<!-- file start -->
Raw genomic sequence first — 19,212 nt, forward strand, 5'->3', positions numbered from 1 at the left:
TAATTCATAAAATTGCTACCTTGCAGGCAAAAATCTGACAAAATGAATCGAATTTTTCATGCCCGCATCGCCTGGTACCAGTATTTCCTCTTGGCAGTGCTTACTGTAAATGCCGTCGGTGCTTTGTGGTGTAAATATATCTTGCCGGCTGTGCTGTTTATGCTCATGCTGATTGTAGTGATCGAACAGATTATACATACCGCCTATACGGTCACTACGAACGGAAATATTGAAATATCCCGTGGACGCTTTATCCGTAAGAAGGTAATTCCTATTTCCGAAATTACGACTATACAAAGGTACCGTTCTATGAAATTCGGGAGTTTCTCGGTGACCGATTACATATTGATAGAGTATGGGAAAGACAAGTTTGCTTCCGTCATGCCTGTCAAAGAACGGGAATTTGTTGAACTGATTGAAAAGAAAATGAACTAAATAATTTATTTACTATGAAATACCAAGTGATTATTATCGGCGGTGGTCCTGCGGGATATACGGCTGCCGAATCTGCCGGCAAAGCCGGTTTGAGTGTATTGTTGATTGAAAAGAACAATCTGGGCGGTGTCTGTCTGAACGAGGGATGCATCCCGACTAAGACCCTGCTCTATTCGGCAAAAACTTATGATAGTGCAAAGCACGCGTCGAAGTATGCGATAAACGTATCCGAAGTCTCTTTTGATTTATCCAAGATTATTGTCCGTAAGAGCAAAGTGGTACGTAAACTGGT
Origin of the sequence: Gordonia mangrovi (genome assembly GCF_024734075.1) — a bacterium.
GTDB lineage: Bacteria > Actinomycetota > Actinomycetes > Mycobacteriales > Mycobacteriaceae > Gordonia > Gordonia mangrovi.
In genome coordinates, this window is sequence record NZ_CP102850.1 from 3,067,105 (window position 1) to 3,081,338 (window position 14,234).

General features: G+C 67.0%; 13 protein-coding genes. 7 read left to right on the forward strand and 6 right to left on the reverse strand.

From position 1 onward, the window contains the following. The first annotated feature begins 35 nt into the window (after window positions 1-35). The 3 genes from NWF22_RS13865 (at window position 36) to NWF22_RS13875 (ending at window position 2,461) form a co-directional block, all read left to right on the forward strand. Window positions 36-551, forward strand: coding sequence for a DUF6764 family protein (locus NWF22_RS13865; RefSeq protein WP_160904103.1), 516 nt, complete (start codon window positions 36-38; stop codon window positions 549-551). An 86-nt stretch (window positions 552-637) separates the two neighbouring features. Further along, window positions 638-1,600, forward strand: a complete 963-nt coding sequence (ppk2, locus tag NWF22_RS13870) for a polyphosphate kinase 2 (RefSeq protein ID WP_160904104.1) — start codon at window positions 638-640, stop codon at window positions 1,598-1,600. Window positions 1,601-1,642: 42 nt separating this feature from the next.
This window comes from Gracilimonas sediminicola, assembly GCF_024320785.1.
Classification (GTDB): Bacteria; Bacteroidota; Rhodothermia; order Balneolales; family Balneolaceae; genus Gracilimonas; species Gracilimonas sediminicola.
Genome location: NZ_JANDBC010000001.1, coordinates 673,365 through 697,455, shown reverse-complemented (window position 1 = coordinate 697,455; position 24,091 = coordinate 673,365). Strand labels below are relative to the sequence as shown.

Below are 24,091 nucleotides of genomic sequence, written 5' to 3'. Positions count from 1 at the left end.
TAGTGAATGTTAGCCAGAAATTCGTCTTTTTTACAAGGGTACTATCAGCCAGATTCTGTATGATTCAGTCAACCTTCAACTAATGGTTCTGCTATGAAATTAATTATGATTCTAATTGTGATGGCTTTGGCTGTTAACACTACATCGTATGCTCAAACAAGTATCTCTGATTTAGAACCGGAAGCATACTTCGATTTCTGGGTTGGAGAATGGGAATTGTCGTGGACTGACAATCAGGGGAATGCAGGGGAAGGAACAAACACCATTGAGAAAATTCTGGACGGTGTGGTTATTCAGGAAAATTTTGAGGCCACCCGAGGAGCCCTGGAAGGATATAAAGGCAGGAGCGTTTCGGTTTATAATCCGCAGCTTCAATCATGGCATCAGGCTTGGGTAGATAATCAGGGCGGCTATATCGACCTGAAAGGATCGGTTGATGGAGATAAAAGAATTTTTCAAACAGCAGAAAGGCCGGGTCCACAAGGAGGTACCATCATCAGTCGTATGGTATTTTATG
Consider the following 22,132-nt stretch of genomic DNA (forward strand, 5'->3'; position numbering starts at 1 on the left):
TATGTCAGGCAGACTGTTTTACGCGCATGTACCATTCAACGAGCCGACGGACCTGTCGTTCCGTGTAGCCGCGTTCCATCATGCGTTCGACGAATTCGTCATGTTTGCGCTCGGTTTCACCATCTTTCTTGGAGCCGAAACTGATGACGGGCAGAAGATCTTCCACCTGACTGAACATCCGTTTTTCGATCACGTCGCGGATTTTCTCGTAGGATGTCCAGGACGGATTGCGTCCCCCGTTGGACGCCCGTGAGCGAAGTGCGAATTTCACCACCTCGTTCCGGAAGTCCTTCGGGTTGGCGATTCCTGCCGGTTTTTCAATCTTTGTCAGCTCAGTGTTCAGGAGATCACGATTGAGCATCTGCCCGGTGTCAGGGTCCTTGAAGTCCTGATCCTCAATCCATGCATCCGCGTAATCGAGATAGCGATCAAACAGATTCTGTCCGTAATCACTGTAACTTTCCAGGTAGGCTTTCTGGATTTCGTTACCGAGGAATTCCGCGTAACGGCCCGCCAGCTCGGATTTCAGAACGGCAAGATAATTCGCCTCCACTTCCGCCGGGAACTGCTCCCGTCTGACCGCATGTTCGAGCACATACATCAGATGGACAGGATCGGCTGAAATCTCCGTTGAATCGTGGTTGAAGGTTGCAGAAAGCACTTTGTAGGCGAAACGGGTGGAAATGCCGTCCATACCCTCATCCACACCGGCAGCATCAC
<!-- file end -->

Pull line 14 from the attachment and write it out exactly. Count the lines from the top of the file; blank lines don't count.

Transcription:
TATGTCAGGCAGACTGTTTTACGCGCATGTACCATTCAACGAGCCGACGGACCTGTCGTTCCGTGTAGCCGCGTTCCATCATGCGTTCGACGAATTCGTCATGTTTGCGCTCGGTTTCACCATCTTTCTTGGAGCCGAAACTGATGACGGGCAGAAGATCTTCCACCTGACTGAACATCCGTTTTTCGATCACGTCGCGGATTTTCTCGTAGGATGTCCAGGACGGATTGCGTCCCCCGTTGGACGCCCGTGAGCGAAGTGCGAATTTCACCACCTCGTTCCGGAAGTCCTTCGGGTTGGCGATTCCTGCCGGTTTTTCAATCTTTGTCAGCTCAGTGTTCAGGAGATCACGATTGAGCATCTGCCCGGTGTCAGGGTCCTTGAAGTCCTGATCCTCAATCCATGCATCCGCGTAATCGAGATAGCGATCAAACAGATTCTGTCCGTAATCACTGTAACTTTCCAGGTAGGCTTTCTGGATTTCGTTACCGAGGAATTCCGCGTAACGGCCCGCCAGCTCGGATTTCAGAACGGCAAGATAATTCGCCTCCACTTCCGCCGGGAACTGCTCCCGTCTGACCGCATGTTCGAGCACATACATCAGATGGACAGGATCGGCTGAAATCTCCGTTGAATCGTGGTTGAAGGTTGCAGAAAGCACTTTGTAGGCGAAACGGGTGGAAATGCCGTCCATACCCTCATCCACACCGGCAGCATCAC